• COG-BR 2762896 refers to removal of cemetery at 44a.A.14.d.1.5 (same as 36c map) - 3 pages


Guards Cemetery now contains 3,445 burials and commemorations of the First World War. 2,198 of the burials are unidentified but there are special memorials to 37 casualties known or believed to be buried among them.


Other special memorials commemorate six casualties buried in Indian Village North Cemetery, whose graves were destroyed by shell fire, and four Indian soldiers originally buried in the Guards Cemetery but afterwards cremated in accordance with the requirements of their faith. 

  • COG-BR 2762899 from Arras Road British Cemetery 3.C.15 - then cancelled? 


  • COG-BR 2007561: refers to a reburial from P.O. Cemetery, Festubert at 36a.X.29.d.9.2 but the writing is not clear
  • COG-BR 2007563 many crosses at 36.S.26.c.6.2


There are a number of sites where there were Memorial Crosses that were initially removed and placed in Guards Cemetery. I have not listed those locations. For example COG-BR 2007613.

Edited by laughton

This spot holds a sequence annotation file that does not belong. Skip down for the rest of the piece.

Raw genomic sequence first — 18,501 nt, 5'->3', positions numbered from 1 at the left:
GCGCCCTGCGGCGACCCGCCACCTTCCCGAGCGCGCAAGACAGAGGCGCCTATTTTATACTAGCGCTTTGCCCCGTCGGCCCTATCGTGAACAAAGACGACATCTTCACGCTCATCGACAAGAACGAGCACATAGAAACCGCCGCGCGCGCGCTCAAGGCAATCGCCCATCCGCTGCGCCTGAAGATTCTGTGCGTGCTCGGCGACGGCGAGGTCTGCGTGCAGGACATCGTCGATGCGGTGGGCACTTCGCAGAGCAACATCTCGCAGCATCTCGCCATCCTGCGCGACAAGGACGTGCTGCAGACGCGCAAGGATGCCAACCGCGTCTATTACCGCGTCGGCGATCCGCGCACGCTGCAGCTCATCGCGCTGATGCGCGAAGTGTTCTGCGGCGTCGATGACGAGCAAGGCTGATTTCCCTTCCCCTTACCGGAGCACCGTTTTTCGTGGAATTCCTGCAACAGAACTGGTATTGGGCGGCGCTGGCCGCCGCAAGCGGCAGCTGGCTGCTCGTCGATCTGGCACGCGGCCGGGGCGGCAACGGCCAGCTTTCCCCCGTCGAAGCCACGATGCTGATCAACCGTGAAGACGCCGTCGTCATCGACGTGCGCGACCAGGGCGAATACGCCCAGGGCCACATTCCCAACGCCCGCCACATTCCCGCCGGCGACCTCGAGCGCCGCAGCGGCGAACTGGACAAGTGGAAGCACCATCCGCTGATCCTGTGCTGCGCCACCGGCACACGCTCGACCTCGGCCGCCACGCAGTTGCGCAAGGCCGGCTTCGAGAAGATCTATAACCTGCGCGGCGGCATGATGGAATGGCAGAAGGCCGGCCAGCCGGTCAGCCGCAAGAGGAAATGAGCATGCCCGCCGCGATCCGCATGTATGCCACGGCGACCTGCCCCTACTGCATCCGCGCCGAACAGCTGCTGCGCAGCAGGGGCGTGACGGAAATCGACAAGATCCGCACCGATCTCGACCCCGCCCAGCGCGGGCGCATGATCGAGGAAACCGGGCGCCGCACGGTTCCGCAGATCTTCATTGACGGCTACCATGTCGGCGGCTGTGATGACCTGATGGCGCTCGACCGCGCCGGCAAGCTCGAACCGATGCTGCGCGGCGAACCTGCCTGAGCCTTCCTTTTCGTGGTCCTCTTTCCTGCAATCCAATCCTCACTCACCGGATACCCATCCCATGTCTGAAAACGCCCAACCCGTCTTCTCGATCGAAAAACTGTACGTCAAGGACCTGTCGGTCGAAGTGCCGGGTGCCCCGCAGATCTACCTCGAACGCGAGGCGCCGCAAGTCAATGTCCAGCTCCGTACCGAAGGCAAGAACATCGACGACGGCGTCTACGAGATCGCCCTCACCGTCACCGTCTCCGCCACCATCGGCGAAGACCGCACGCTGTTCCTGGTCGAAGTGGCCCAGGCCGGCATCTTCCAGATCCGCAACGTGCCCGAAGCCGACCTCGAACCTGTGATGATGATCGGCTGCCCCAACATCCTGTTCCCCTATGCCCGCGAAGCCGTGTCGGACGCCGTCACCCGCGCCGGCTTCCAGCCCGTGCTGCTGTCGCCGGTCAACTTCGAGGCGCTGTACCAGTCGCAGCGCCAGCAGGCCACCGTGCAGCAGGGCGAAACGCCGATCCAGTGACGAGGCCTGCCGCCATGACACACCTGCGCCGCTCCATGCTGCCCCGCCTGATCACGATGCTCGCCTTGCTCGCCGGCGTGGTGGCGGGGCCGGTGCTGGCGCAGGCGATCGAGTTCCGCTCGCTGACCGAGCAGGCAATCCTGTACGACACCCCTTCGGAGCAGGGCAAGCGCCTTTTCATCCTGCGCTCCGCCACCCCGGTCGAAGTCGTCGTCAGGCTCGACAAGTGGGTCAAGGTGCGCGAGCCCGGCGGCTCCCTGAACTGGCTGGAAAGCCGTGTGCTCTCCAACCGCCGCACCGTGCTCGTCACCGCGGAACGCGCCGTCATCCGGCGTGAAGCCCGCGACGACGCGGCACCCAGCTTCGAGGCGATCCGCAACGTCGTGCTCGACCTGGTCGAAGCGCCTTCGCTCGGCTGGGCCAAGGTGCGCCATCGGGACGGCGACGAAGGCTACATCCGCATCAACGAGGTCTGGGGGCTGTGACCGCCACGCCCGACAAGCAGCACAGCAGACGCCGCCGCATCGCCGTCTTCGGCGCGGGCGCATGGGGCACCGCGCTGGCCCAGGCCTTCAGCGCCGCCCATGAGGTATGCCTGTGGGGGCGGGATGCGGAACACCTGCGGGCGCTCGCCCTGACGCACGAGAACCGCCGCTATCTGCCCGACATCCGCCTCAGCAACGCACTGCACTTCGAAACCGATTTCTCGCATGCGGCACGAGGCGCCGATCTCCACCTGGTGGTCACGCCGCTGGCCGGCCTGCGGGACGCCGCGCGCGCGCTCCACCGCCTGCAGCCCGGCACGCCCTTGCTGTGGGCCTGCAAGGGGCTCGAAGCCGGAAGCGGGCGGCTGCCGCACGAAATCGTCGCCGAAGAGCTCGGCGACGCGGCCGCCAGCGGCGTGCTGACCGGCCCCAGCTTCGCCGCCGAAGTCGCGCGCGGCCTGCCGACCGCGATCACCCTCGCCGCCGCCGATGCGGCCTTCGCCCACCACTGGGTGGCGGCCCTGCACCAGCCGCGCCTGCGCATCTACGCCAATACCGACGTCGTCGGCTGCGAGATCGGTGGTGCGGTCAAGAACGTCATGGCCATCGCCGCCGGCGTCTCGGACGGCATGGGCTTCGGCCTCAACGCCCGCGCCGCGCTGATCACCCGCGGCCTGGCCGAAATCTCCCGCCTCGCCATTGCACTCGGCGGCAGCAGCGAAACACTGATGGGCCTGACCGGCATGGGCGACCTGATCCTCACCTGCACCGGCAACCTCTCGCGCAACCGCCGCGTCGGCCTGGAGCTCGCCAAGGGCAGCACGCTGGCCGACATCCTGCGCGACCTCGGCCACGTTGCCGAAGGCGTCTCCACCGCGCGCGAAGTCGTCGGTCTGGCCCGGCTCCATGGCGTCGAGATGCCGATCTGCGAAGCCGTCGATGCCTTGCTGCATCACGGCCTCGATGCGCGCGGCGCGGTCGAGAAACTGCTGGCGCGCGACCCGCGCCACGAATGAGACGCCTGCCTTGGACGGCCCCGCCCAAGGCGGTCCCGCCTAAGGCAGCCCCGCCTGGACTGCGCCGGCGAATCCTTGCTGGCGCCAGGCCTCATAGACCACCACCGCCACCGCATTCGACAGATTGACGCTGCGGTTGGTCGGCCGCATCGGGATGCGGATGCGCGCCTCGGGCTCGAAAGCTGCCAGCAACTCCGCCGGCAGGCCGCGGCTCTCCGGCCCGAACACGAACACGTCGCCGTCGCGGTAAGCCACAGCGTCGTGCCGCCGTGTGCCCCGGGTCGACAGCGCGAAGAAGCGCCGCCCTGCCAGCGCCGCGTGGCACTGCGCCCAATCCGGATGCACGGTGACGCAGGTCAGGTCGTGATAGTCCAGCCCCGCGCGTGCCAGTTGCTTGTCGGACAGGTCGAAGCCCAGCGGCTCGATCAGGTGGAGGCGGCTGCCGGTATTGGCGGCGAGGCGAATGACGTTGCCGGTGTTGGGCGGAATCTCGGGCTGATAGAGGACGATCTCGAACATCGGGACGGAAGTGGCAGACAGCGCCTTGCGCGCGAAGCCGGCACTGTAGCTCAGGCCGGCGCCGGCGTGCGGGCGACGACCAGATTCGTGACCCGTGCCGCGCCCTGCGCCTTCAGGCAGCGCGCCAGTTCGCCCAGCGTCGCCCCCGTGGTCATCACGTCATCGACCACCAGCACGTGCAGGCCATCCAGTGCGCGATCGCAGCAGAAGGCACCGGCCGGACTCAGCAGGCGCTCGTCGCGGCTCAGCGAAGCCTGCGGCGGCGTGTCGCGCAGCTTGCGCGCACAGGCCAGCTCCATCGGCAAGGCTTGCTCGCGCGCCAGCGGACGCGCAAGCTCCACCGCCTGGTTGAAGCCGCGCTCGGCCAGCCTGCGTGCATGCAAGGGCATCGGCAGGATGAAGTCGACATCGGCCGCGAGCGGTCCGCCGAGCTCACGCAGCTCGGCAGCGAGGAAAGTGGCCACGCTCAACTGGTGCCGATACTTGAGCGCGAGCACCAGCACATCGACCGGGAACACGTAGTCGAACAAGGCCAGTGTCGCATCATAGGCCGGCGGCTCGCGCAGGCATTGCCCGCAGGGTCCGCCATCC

updating details in stages
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What we find on the COG-BR documents:

  • COG-BR 2007558: if in sequence, that is Plot 4 Row E but the page is no longer readable, lost to history - might all just be UBS as in top line
    • these would all be from 36.S.10.c.3.7 as per the following sheet, as "3.7" just visible on top line
  • COG-BR 2007561: appears to say "removed from P.O. Cemetery, Festubert 36.X.?9.d.9.2"
  • COG-BR 2007596: a few Canadians appear from May 1915 at Festubert - where it says 2nd Canadian Regiment, read 15th Bn 3rd Canadian Brigade
    • many of those listed as "Unknown British Soldier" may be Canadian
  • :poppy:COG-BR 2007608: they should have investigated this one further as it only took a few minutes to find "Wood" buried by the Germans 13 April 1918
  • COG-BR 2007616: the Unknown Officer "Captain" of the Liverpool Regiment was identified as Captain Maurice Tweedale

  • COG-BR 2007620: an unknown Officer of the Cheshire Regiment - I have not checked any further

  • :poppy:COG-BR 2007622: Worcestershire Regiment #5720 with a broken disc must be Private Alfred Wall 15 May 1915 36.S.15.a.6.3

    • he is listed with that number also on GRRF 2007323

    • as with the other one above, I will need to check that they were actually in that area at that time

  • much more to follow later!

The number of unknowns from 36.S.15, 36.S.16 and 36.S.21, southeast of Richebourg (southwest Neuve Chapelle, northeast of Festubert) is endless! Men from 1914 to 1918. Appears the most are Spring 1915.

Edited by laughton
moved the WOOD case to a separate topic; moved Wall to a separate topic
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Hi Richard,